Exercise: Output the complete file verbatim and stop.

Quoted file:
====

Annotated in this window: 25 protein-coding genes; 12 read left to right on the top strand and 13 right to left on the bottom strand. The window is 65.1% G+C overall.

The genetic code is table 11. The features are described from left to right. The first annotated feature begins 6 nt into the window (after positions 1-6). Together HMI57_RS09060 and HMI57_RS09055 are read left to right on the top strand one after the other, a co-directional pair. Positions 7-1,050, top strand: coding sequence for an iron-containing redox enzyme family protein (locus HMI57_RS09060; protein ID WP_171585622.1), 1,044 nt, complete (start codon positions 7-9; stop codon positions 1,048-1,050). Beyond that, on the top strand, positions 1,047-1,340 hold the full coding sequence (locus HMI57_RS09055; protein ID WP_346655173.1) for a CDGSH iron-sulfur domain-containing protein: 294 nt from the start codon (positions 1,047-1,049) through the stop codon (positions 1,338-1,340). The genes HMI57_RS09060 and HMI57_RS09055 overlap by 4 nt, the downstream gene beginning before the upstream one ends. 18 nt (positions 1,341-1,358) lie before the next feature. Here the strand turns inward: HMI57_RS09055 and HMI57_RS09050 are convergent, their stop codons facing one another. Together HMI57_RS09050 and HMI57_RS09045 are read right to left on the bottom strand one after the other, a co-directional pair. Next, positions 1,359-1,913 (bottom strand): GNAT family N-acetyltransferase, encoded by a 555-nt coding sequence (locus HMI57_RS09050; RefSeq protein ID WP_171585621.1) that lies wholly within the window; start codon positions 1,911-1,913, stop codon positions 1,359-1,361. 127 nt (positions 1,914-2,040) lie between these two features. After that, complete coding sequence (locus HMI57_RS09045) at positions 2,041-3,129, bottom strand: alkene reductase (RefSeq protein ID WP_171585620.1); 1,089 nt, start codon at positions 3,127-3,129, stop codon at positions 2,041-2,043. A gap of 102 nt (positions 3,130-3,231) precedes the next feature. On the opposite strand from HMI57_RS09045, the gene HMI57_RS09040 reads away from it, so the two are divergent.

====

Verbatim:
Annotated in this window: 25 protein-coding genes; 12 read left to right on the top strand and 13 right to left on the bottom strand. The window is 65.1% G+C overall.

The genetic code is table 11. The features are described from left to right. The first annotated feature begins 6 nt into the window (after positions 1-6). Together HMI57_RS09060 and HMI57_RS09055 are read left to right on the top strand one after the other, a co-directional pair. Positions 7-1,050, top strand: coding sequence for an iron-containing redox enzyme family protein (locus HMI57_RS09060; protein ID WP_171585622.1), 1,044 nt, complete (start codon positions 7-9; stop codon positions 1,048-1,050). Beyond that, on the top strand, positions 1,047-1,340 hold the full coding sequence (locus HMI57_RS09055; protein ID WP_346655173.1) for a CDGSH iron-sulfur domain-containing protein: 294 nt from the start codon (positions 1,047-1,049) through the stop codon (positions 1,338-1,340). The genes HMI57_RS09060 and HMI57_RS09055 overlap by 4 nt, the downstream gene beginning before the upstream one ends. 18 nt (positions 1,341-1,358) lie before the next feature. Here the strand turns inward: HMI57_RS09055 and HMI57_RS09050 are convergent, their stop codons facing one another. Together HMI57_RS09050 and HMI57_RS09045 are read right to left on the bottom strand one after the other, a co-directional pair. Next, positions 1,359-1,913 (bottom strand): GNAT family N-acetyltransferase, encoded by a 555-nt coding sequence (locus HMI57_RS09050; RefSeq protein ID WP_171585621.1) that lies wholly within the window; start codon positions 1,911-1,913, stop codon positions 1,359-1,361. 127 nt (positions 1,914-2,040) lie between these two features. After that, complete coding sequence (locus HMI57_RS09045) at positions 2,041-3,129, bottom strand: alkene reductase (RefSeq protein ID WP_171585620.1); 1,089 nt, start codon at positions 3,127-3,129, stop codon at positions 2,041-2,043. A gap of 102 nt (positions 3,130-3,231) precedes the next feature. On the opposite strand from HMI57_RS09045, the gene HMI57_RS09040 reads away from it, so the two are divergent.